, Volume 17, Issue 8, pp 2257-2266

Effect of grain size on cavitation in superplastic Zn-Al eutectoid

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Abstract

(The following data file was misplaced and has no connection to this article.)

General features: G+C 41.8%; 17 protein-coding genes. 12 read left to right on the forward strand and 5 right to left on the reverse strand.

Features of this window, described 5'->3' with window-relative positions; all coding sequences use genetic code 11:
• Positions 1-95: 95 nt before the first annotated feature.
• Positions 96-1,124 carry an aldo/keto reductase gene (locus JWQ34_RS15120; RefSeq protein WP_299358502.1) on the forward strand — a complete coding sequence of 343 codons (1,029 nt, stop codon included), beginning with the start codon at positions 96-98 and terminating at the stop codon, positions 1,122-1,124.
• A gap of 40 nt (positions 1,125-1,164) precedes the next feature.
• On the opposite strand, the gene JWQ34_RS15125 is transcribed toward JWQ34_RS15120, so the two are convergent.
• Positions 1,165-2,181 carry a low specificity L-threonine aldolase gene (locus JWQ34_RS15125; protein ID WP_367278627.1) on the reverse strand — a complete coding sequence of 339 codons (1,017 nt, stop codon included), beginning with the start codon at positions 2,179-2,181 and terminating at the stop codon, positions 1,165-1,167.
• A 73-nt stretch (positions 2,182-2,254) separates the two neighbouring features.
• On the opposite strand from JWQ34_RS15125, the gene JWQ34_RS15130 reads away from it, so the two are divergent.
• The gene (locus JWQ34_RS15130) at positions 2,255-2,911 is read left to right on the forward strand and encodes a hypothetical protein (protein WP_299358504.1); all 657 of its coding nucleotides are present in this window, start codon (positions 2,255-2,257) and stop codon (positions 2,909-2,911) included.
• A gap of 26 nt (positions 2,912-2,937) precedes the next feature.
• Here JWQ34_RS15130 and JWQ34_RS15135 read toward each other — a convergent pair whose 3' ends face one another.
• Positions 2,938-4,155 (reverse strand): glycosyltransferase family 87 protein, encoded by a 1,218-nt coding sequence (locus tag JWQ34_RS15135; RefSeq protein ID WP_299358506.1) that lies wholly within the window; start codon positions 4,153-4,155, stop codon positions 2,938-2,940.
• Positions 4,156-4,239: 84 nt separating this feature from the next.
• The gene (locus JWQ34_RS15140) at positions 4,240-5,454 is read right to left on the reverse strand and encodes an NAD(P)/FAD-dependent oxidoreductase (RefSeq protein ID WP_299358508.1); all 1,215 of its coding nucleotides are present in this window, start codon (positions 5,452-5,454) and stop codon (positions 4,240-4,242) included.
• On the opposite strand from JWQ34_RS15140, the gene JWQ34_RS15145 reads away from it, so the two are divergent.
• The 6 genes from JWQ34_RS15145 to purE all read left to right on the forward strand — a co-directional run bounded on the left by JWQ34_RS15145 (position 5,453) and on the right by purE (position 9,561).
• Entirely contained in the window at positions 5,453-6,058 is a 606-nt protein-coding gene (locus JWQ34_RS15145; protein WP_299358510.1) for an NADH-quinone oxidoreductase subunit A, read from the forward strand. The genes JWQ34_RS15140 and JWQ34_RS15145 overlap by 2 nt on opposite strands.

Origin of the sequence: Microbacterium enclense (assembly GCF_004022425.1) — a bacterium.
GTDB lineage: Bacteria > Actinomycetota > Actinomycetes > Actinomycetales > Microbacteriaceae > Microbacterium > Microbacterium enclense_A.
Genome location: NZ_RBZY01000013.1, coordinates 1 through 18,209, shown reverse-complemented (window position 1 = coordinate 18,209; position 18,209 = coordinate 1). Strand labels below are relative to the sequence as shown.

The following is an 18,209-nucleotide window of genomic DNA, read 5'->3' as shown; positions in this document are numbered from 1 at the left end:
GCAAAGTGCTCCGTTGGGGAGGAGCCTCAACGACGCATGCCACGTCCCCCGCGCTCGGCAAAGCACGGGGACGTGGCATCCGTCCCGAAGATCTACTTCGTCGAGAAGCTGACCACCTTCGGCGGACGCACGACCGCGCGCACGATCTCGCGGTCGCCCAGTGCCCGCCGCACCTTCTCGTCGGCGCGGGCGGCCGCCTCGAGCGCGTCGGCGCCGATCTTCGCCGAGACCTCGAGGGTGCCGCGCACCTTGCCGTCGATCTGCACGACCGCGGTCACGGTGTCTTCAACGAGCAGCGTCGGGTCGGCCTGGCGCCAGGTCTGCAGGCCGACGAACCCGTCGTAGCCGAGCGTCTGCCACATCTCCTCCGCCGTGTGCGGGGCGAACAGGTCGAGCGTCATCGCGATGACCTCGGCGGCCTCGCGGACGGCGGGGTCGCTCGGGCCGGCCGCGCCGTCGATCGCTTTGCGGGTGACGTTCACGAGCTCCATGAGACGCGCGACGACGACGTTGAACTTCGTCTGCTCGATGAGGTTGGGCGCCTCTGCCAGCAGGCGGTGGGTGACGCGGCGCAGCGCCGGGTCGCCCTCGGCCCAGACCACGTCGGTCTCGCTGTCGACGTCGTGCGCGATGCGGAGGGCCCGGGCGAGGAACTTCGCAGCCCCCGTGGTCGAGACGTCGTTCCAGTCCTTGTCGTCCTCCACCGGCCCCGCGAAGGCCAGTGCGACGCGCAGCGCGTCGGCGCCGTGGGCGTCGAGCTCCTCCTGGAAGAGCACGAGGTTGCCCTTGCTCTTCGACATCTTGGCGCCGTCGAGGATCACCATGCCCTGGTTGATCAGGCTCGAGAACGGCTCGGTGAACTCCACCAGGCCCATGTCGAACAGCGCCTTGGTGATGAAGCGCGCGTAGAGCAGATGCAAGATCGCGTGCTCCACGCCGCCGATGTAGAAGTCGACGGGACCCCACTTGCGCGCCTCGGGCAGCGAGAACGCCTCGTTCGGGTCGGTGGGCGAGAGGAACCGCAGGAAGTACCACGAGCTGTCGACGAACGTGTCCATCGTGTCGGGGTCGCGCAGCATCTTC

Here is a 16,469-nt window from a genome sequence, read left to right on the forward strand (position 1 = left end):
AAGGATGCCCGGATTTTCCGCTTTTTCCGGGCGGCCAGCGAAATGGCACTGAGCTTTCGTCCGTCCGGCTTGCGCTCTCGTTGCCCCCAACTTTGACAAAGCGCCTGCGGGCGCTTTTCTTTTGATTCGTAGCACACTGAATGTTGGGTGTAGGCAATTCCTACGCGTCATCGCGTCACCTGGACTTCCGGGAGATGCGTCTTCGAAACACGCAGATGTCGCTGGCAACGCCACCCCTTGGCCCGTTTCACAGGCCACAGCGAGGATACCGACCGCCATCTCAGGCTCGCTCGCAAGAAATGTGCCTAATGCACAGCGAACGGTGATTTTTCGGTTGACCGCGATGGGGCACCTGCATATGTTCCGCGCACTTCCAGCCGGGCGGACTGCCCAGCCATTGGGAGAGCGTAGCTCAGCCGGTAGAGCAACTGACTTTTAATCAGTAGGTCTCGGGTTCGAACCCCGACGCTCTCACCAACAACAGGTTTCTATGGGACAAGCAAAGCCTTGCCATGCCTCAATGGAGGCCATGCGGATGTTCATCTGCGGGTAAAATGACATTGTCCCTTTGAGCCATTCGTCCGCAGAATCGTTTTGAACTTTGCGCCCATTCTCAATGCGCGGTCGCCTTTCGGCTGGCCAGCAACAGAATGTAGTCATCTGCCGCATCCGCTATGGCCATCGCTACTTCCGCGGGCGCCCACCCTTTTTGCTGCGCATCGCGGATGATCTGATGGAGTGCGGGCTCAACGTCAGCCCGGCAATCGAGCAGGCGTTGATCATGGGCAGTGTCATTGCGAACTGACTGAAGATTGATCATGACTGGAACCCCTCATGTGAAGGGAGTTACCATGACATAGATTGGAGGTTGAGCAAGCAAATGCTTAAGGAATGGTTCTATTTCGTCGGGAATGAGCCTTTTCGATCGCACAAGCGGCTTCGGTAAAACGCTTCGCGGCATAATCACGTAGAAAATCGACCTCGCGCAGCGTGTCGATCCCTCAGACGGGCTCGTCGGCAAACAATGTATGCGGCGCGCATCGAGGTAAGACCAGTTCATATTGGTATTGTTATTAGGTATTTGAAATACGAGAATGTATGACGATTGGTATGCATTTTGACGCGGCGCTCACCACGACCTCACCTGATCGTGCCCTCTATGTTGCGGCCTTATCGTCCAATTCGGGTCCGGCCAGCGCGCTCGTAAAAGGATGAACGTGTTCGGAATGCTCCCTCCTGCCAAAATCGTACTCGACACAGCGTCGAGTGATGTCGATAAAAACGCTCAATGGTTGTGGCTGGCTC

The effect of initial grain size on cavitation during superplastic deformation in two commercially available Zn-Al eutectoid alloys has been studied using metallography and precision density measurements. Cavitation was found to be minimal for initial grain sizes below about 5 μm. Superplastic deformation caused grain growth in both alloys under all testing conditions, and when the grain size exceeded about 8 μm a significant level of cavitation was produced. The grain size and extent of cavitation increased with increasing strain along the specimen gauge length, with cavities concentrated in regions adjacent to the fracture tip. Although never very large, the cross-sectional area at fracture increased with increasing levels of cavitation. It was concluded that cavitation in Zn-Al eutectoid results from incomplete accommodation of grain-boundary sliding when excessive grain growth leads to restricted grain-boundary diffusion and/or to restricted grain-boundary migration.